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Last PACA Trust claims paid in Salyer American case

by Tim Linden | June 10, 2011

In what is still an unpublished decision, a judge sided with growers and ordered the receiver in the Salyer American Fresh Foods case to pay the final PACA Trust claims.

The case arose in 2009, when Salinas, CA-based Salyer American was placed into receivership and closed its doors. Soon after, 16 PACA Trust claims were filed, with the receiver filing objections to all 16. Under the provisions of the PACA Trust, produce creditors essentially are first in line to get paid in the event of a bankruptcy or a company dissolution, as was the case with Salyer American.

Patricia Rynn, partner in the law firm of Rynn & Janowski, which represented the majority of the PACA claimants, said that eventually about half of the PACA claimants were paid but that the receiver continued to argue that the others did not deserve PACA Trust protection because they had extended payment terms beyond the statutory requirement of 30 days.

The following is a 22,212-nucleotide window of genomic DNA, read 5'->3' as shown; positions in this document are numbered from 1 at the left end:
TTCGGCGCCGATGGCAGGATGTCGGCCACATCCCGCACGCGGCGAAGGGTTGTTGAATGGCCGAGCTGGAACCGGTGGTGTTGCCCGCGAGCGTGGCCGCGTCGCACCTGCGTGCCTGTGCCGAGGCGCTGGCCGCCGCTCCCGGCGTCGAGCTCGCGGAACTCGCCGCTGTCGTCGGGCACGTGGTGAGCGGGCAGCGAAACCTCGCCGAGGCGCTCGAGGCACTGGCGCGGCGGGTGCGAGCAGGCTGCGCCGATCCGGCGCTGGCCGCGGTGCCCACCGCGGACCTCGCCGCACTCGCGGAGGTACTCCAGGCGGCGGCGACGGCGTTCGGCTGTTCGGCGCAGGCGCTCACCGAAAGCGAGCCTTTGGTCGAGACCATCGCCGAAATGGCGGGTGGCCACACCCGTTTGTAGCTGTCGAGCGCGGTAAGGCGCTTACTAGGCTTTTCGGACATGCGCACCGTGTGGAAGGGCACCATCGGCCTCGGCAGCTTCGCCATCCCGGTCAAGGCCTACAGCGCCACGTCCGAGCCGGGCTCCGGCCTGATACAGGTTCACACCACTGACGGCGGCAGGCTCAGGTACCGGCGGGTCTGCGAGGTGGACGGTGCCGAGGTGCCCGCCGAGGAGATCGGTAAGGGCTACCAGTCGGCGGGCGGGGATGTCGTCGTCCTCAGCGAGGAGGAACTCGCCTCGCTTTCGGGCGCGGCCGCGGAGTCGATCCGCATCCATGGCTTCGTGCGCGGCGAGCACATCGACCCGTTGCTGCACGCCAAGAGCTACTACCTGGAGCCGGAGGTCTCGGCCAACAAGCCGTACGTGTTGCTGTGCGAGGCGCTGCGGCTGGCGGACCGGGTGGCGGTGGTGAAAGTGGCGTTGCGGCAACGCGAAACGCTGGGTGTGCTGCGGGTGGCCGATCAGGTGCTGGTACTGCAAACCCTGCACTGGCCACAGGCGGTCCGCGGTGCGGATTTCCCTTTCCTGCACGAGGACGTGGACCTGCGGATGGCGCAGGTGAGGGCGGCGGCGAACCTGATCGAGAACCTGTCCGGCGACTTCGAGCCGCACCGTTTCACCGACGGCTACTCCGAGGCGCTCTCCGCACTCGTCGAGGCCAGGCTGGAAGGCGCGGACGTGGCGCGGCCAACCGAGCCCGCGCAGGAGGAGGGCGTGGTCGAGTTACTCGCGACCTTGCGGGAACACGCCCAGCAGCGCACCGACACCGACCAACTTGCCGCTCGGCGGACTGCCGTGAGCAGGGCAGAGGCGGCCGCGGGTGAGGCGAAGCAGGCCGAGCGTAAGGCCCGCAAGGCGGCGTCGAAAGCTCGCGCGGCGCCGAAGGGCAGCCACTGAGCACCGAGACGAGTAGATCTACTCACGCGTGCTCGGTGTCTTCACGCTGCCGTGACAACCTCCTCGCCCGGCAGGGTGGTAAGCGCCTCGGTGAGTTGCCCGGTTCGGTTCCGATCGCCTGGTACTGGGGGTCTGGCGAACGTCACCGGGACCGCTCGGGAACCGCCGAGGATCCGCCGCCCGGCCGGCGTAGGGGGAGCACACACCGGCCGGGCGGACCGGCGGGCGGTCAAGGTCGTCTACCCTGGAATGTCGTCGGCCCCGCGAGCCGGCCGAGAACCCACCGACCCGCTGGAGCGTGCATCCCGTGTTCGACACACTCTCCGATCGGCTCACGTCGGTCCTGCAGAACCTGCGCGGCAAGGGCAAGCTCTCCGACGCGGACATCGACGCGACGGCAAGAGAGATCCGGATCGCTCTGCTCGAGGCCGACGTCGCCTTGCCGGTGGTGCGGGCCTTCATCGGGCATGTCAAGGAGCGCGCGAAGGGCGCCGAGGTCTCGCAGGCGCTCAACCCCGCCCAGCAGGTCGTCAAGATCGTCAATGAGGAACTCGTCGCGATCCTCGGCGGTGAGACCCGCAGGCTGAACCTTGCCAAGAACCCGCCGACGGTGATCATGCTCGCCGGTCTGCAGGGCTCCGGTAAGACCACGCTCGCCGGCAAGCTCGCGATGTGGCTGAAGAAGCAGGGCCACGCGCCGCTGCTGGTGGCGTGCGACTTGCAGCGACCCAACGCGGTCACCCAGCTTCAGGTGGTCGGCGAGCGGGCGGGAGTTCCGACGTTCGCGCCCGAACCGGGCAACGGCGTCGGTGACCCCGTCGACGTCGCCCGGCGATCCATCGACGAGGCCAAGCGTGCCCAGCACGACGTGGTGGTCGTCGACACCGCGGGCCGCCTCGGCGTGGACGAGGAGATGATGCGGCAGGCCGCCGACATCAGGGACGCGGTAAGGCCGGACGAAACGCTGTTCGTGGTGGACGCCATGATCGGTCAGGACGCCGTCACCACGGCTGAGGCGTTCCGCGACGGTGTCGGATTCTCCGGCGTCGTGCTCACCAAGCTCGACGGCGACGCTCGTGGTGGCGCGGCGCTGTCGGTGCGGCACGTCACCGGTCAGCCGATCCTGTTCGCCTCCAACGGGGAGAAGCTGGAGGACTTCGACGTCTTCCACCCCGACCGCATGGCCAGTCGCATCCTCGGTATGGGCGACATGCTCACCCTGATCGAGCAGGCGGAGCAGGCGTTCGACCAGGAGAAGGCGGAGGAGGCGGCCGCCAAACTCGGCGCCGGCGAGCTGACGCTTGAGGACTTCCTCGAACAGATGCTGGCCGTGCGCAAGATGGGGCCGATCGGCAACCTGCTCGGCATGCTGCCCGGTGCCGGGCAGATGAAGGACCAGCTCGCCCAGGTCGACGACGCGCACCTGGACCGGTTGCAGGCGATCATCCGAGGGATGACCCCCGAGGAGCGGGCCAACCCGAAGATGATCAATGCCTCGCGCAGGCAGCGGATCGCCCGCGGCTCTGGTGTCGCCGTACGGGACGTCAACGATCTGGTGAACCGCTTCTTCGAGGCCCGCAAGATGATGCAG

In fact, there were separate marketing agreements between Salyer American and many of its growers calling for “final” payment to the grower 45 days after final sale.

The receiver argued that this wording violated the PACA Trust provision and invalidated the claims of those growers, and ultimately would cause them to stand in line behind the banks for payment of debt.

Ms. Rynn argued that the marketing agreements between Salyer American and the growers did not mean all payments made to the grower during the season would be extended to 45 days but rather only the final reconciliation payment at the end of the year, and thus the agreement did not violate the terms of the PACA Trust. The judge agreed and awarded 10 percent interest to the growers, who had to wait about two years for payment.

Ms. Rynn said that the significance of not publishing the decision means it cannot be used as a precedent in future cases.

“We are still communicating with the judge and hope the decision will be published,” she said. “We need these decisions [published] to create a foundation upon which to build so we don’t have to argue the same issue over and over again.”

The veteran PACA attorney said that the case does show the effectiveness of the PACA Trust and how produce creditors once again received payment in full because of that law.

However, she added that because Salyer American went into receivership rather than filing bankruptcy protection, the process was more drawn out and layers were added that would not have existed in a bankruptcy case. She indicated that it behooves produce creditors to encourage a bankruptcy filing in similar cases in the future.